In 1934 Wright Junior College opened its doors. We went there and nine of us graduated in 1935 as the first graduating class. In my yearbook Sarah predicted that I would be a Nobel Laureate!
I had been advised to take the competitive examination for a scholarship at the University of Chicago. I did so. To my astonishment, little of the examination was devoted to the chemistry, physics, and mathematics that had constituted the major portion of my studies. Instead, the examination emphasized general subjects: history, art, music, literature, etc. - subjects I had never studied formally. I did the best I could and was pleasantly surprised when I received a half scholarship.
I entered the University of Chicago in the Fall of 1935, accompanied by my girlfriend, Sarah. This was the time when the President of the University, Robert Maynard Hutchins, was arguing for the principle that students should be permitted to proceed as rapidly as possible. Indeed, at that time it cost no more to take ten courses than it did the usual three. I did so, and completed my junior and senior year in three quarters, receiving the B.S. in 1936.
I did not apply for graduate work. I wanted to find a job and marry my girlfriend. However, a famous organic chemist, Julius Stieglitz - then Emeritus, but still teaching - called me into his office and urged me to reconsider my decision. He predicted a favorable future as a research chemist. I discussed the matter with Sarah and she agreed that marriage could wait. Accordingly, I began graduate work.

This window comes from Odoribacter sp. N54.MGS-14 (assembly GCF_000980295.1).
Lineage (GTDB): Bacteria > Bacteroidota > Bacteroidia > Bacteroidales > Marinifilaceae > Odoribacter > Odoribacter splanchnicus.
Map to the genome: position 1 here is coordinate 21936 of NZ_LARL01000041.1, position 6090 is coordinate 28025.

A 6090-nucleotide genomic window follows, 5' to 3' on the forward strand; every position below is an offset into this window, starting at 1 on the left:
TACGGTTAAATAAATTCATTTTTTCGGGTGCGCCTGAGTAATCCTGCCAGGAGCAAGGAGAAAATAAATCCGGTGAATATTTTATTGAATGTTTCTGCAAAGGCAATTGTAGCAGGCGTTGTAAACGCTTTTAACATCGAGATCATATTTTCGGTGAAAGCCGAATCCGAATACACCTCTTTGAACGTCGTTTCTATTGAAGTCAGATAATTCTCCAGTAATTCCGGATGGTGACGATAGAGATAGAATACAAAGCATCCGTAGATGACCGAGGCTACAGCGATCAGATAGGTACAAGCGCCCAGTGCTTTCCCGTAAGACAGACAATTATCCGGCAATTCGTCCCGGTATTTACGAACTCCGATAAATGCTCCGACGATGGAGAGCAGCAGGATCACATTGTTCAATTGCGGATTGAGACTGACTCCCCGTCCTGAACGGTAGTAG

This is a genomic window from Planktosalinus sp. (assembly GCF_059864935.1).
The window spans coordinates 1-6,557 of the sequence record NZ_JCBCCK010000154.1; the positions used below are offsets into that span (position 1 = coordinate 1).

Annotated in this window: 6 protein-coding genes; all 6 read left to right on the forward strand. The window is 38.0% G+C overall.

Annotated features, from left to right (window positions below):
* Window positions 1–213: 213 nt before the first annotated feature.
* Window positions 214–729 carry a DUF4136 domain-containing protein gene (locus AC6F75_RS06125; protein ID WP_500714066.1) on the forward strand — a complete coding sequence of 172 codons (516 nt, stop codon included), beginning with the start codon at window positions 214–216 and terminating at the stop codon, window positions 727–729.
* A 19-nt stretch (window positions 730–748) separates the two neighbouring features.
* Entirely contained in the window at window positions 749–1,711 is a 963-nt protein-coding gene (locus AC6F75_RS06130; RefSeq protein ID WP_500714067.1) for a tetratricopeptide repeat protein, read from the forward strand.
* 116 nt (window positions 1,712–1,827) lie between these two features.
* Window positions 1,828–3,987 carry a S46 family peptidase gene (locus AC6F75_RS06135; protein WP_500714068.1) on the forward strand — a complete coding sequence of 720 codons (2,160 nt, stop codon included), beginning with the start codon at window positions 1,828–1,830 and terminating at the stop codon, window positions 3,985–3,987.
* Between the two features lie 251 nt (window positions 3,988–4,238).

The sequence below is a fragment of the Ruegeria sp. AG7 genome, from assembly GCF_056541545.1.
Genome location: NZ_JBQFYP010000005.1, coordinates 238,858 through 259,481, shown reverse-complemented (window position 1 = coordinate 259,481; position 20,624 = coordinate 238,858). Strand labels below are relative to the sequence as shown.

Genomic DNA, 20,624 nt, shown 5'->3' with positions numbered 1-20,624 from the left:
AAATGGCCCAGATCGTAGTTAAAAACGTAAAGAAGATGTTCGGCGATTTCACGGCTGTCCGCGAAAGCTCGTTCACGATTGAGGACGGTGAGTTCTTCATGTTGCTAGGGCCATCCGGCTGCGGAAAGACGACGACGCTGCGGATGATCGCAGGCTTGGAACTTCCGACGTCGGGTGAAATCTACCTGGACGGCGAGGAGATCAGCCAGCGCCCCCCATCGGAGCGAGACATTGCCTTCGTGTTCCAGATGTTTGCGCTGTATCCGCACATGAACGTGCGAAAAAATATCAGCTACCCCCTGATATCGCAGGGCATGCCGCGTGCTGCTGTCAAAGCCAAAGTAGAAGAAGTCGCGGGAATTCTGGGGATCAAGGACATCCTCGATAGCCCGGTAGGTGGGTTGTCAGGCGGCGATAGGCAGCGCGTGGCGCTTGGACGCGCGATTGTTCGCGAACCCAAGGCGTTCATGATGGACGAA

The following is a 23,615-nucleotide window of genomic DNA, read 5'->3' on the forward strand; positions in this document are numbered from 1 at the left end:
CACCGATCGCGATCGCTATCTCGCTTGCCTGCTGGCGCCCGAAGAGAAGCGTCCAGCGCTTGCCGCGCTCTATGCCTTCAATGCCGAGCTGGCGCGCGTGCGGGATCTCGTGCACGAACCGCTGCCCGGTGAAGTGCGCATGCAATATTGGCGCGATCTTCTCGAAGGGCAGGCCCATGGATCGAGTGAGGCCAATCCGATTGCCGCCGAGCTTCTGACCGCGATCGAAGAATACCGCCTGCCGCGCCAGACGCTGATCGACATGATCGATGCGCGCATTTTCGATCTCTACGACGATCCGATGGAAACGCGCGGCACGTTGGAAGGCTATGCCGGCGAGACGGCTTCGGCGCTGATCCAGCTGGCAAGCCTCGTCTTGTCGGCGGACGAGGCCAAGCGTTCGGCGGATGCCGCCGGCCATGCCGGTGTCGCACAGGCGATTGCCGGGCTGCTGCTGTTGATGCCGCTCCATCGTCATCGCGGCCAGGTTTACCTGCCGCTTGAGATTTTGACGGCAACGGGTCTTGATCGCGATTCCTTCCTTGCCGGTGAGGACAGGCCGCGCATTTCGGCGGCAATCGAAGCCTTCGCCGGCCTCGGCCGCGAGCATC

On my graduation, Sarah presented me with a gift - a copy of Alfred Stock's book, The Hydrides of Boron and Silicon. This book interested me in the hydrides of boron and I undertook to study with Professor H.I. Schlesinger, then active in that area of research.
Sarah and I were married "secretly" on February 6, 1937. We were such innocents that we did not realize that marriages are published in the daily newspapers. Consequently, our marriage was a secret for the weekend!
Once the news got out, I had to begin supporting her. But my income as a graduate assistant was only $400 per year, out of which had to come $300 for tuition. But Sarah obtained a position at Billings Hospital in Medical Chemistry and kept us solvent.
I received my Ph.D. in 1938. Unfortunately (perhaps fortunately), I could not find an industrial position. Professor M.S. Kharasch then offered me a position as a postdoctorate at a stipend of $1600 and my academic career was initiated. The following year Professor Schlesinger invited me to become his research assistant with the rank of Instructor, replacing Anton B. Burg, who was moving on to the University of Southern California. Consequently, I am an unusual example of a chemist who ended up in academic work because he could not find an industrial position.
At that time one did not achieve tenure until after ten years. I had seen a number of individuals who had remained at Chicago as Instructors for nine years without tenure and then had to find another position under severe pressure. I decided to avoid this situation. Accordingly, after four years I asked Professor Schlesinger for a decision as to my future in the Department. When he came back with the word that there was no future, I undertook to find another position.